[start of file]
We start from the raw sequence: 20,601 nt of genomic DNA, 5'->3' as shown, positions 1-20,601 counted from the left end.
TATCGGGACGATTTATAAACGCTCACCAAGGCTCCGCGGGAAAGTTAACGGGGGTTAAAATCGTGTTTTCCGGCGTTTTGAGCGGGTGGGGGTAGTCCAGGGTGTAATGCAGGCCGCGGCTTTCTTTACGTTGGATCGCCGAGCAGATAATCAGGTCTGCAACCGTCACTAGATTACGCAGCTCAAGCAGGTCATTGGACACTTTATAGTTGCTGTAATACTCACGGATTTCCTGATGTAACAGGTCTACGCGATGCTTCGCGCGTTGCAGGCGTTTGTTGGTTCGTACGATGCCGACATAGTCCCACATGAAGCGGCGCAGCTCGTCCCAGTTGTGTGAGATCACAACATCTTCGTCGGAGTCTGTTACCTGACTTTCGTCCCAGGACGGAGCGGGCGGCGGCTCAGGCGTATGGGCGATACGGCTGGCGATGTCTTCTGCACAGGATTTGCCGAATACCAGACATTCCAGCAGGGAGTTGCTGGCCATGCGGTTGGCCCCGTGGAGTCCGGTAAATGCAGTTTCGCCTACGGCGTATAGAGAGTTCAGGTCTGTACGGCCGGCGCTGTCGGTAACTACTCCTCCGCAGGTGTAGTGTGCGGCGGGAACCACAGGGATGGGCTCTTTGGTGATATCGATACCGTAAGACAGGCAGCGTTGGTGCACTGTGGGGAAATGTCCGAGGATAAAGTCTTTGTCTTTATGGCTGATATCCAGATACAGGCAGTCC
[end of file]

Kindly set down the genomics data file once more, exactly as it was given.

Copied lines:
We start from the raw sequence: 20,601 nt of genomic DNA, 5'->3' as shown, positions 1-20,601 counted from the left end.
TATCGGGACGATTTATAAACGCTCACCAAGGCTCCGCGGGAAAGTTAACGGGGGTTAAAATCGTGTTTTCCGGCGTTTTGAGCGGGTGGGGGTAGTCCAGGGTGTAATGCAGGCCGCGGCTTTCTTTACGTTGGATCGCCGAGCAGATAATCAGGTCTGCAACCGTCACTAGATTACGCAGCTCAAGCAGGTCATTGGACACTTTATAGTTGCTGTAATACTCACGGATTTCCTGATGTAACAGGTCTACGCGATGCTTCGCGCGTTGCAGGCGTTTGTTGGTTCGTACGATGCCGACATAGTCCCACATGAAGCGGCGCAGCTCGTCCCAGTTGTGTGAGATCACAACATCTTCGTCGGAGTCTGTTACCTGACTTTCGTCCCAGGACGGAGCGGGCGGCGGCTCAGGCGTATGGGCGATACGGCTGGCGATGTCTTCTGCACAGGATTTGCCGAATACCAGACATTCCAGCAGGGAGTTGCTGGCCATGCGGTTGGCCCCGTGGAGTCCGGTAAATGCAGTTTCGCCTACGGCGTATAGAGAGTTCAGGTCTGTACGGCCGGCGCTGTCGGTAACTACTCCTCCGCAGGTGTAGTGTGCGGCGGGAACCACAGGGATGGGCTCTTTGGTGATATCGATACCGTAAGACAGGCAGCGTTGGTGCACTGTGGGGAAATGTCCGAGGATAAAGTCTTTGTCTTTATGGCTGATATCCAGATACAGGCAGTCC